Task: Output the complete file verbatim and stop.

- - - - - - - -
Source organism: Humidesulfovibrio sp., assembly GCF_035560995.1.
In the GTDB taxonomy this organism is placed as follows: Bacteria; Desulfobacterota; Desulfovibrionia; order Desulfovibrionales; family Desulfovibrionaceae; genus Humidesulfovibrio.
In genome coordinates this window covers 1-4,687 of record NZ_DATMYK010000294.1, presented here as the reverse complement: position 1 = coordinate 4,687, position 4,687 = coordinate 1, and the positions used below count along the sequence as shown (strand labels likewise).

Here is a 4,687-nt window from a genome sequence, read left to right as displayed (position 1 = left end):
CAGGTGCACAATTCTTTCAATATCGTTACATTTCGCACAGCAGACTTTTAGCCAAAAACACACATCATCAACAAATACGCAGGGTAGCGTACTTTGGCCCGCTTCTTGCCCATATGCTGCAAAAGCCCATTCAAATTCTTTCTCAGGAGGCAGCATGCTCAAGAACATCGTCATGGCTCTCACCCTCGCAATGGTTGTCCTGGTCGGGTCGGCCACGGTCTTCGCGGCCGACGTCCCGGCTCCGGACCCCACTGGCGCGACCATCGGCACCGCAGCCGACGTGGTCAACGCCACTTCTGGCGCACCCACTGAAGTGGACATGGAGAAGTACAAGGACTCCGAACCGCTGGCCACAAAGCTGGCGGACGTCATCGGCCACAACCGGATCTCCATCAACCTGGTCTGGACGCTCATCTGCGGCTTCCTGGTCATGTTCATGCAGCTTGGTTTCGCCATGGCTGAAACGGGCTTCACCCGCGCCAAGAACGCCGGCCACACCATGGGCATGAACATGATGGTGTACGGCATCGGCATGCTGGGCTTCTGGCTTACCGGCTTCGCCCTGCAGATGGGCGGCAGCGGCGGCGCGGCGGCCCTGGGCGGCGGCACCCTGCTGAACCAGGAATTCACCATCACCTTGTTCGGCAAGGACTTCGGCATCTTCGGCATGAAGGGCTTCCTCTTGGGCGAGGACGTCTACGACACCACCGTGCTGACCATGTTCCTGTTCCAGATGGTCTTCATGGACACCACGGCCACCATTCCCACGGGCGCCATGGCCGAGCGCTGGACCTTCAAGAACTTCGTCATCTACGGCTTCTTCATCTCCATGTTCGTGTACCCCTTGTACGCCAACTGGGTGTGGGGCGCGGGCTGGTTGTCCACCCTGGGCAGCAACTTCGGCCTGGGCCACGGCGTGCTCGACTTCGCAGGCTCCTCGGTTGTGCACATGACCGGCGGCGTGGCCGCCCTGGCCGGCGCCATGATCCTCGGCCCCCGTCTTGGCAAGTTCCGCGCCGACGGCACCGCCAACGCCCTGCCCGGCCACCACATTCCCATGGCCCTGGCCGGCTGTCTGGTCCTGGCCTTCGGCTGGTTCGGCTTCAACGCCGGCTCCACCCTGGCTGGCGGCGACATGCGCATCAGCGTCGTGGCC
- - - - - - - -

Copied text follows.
Source organism: Humidesulfovibrio sp., assembly GCF_035560995.1.
In the GTDB taxonomy this organism is placed as follows: Bacteria; Desulfobacterota; Desulfovibrionia; order Desulfovibrionales; family Desulfovibrionaceae; genus Humidesulfovibrio.
In genome coordinates this window covers 1-4,687 of record NZ_DATMYK010000294.1, presented here as the reverse complement: position 1 = coordinate 4,687, position 4,687 = coordinate 1, and the positions used below count along the sequence as shown (strand labels likewise).

Here is a 4,687-nt window from a genome sequence, read left to right as displayed (position 1 = left end):
CAGGTGCACAATTCTTTCAATATCGTTACATTTCGCACAGCAGACTTTTAGCCAAAAACACACATCATCAACAAATACGCAGGGTAGCGTACTTTGGCCCGCTTCTTGCCCATATGCTGCAAAAGCCCATTCAAATTCTTTCTCAGGAGGCAGCATGCTCAAGAACATCGTCATGGCTCTCACCCTCGCAATGGTTGTCCTGGTCGGGTCGGCCACGGTCTTCGCGGCCGACGTCCCGGCTCCGGACCCCACTGGCGCGACCATCGGCACCGCAGCCGACGTGGTCAACGCCACTTCTGGCGCACCCACTGAAGTGGACATGGAGAAGTACAAGGACTCCGAACCGCTGGCCACAAAGCTGGCGGACGTCATCGGCCACAACCGGATCTCCATCAACCTGGTCTGGACGCTCATCTGCGGCTTCCTGGTCATGTTCATGCAGCTTGGTTTCGCCATGGCTGAAACGGGCTTCACCCGCGCCAAGAACGCCGGCCACACCATGGGCATGAACATGATGGTGTACGGCATCGGCATGCTGGGCTTCTGGCTTACCGGCTTCGCCCTGCAGATGGGCGGCAGCGGCGGCGCGGCGGCCCTGGGCGGCGGCACCCTGCTGAACCAGGAATTCACCATCACCTTGTTCGGCAAGGACTTCGGCATCTTCGGCATGAAGGGCTTCCTCTTGGGCGAGGACGTCTACGACACCACCGTGCTGACCATGTTCCTGTTCCAGATGGTCTTCATGGACACCACGGCCACCATTCCCACGGGCGCCATGGCCGAGCGCTGGACCTTCAAGAACTTCGTCATCTACGGCTTCTTCATCTCCATGTTCGTGTACCCCTTGTACGCCAACTGGGTGTGGGGCGCGGGCTGGTTGTCCACCCTGGGCAGCAACTTCGGCCTGGGCCACGGCGTGCTCGACTTCGCAGGCTCCTCGGTTGTGCACATGACCGGCGGCGTGGCCGCCCTGGCCGGCGCCATGATCCTCGGCCCCCGTCTTGGCAAGTTCCGCGCCGACGGCACCGCCAACGCCCTGCCCGGCCACCACATTCCCATGGCCCTGGCCGGCTGTCTGGTCCTGGCCTTCGGCTGGTTCGGCTTCAACGCCGGCTCCACCCTGGCTGGCGGCGACATGCGCATCAGCGTCGTGGCC